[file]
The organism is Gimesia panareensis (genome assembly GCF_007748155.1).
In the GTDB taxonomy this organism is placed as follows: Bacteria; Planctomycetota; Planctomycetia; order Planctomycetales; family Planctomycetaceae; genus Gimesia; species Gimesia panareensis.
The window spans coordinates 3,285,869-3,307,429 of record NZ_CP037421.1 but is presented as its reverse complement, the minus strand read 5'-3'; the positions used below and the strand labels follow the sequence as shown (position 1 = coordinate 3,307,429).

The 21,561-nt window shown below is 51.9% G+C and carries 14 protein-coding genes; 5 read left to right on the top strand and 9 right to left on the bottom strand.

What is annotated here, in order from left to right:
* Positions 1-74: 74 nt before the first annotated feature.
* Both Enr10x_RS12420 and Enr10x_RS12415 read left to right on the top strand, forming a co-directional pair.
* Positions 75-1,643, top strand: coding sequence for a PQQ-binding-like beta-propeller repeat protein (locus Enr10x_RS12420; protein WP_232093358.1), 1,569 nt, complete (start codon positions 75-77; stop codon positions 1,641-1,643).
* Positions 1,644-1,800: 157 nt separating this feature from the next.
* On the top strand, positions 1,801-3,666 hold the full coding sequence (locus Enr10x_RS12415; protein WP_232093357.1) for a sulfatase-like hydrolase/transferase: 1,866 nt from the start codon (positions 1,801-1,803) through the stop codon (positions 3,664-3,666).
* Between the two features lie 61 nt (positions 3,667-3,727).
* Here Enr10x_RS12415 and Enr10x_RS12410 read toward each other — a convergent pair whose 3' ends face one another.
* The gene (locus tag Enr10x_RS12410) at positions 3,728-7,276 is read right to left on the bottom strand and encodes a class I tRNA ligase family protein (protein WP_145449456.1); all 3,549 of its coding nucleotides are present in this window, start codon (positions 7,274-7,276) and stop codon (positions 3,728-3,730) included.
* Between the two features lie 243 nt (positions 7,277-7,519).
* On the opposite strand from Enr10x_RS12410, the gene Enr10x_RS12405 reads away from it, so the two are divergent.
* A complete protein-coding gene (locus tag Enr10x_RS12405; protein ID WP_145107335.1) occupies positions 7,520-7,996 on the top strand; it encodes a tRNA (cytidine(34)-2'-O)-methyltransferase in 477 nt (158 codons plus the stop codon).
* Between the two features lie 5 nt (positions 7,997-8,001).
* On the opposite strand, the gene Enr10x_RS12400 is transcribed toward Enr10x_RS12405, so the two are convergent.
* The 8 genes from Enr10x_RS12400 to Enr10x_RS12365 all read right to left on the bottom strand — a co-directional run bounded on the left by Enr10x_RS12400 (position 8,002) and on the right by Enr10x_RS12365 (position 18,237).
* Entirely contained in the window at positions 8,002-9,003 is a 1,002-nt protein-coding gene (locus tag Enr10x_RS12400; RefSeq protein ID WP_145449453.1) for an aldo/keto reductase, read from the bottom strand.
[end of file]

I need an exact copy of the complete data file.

The organism is Gimesia panareensis (genome assembly GCF_007748155.1).
In the GTDB taxonomy this organism is placed as follows: Bacteria; Planctomycetota; Planctomycetia; order Planctomycetales; family Planctomycetaceae; genus Gimesia; species Gimesia panareensis.
The window spans coordinates 3,285,869-3,307,429 of record NZ_CP037421.1 but is presented as its reverse complement, the minus strand read 5'-3'; the positions used below and the strand labels follow the sequence as shown (position 1 = coordinate 3,307,429).

The 21,561-nt window shown below is 51.9% G+C and carries 14 protein-coding genes; 5 read left to right on the top strand and 9 right to left on the bottom strand.

What is annotated here, in order from left to right:
* Positions 1-74: 74 nt before the first annotated feature.
* Both Enr10x_RS12420 and Enr10x_RS12415 read left to right on the top strand, forming a co-directional pair.
* Positions 75-1,643, top strand: coding sequence for a PQQ-binding-like beta-propeller repeat protein (locus Enr10x_RS12420; protein WP_232093358.1), 1,569 nt, complete (start codon positions 75-77; stop codon positions 1,641-1,643).
* Positions 1,644-1,800: 157 nt separating this feature from the next.
* On the top strand, positions 1,801-3,666 hold the full coding sequence (locus Enr10x_RS12415; protein WP_232093357.1) for a sulfatase-like hydrolase/transferase: 1,866 nt from the start codon (positions 1,801-1,803) through the stop codon (positions 3,664-3,666).
* Between the two features lie 61 nt (positions 3,667-3,727).
* Here Enr10x_RS12415 and Enr10x_RS12410 read toward each other — a convergent pair whose 3' ends face one another.
* The gene (locus tag Enr10x_RS12410) at positions 3,728-7,276 is read right to left on the bottom strand and encodes a class I tRNA ligase family protein (protein WP_145449456.1); all 3,549 of its coding nucleotides are present in this window, start codon (positions 7,274-7,276) and stop codon (positions 3,728-3,730) included.
* Between the two features lie 243 nt (positions 7,277-7,519).
* On the opposite strand from Enr10x_RS12410, the gene Enr10x_RS12405 reads away from it, so the two are divergent.
* A complete protein-coding gene (locus tag Enr10x_RS12405; protein ID WP_145107335.1) occupies positions 7,520-7,996 on the top strand; it encodes a tRNA (cytidine(34)-2'-O)-methyltransferase in 477 nt (158 codons plus the stop codon).
* Between the two features lie 5 nt (positions 7,997-8,001).
* On the opposite strand, the gene Enr10x_RS12400 is transcribed toward Enr10x_RS12405, so the two are convergent.
* The 8 genes from Enr10x_RS12400 to Enr10x_RS12365 all read right to left on the bottom strand — a co-directional run bounded on the left by Enr10x_RS12400 (position 8,002) and on the right by Enr10x_RS12365 (position 18,237).
* Entirely contained in the window at positions 8,002-9,003 is a 1,002-nt protein-coding gene (locus tag Enr10x_RS12400; RefSeq protein ID WP_145449453.1) for an aldo/keto reductase, read from the bottom strand.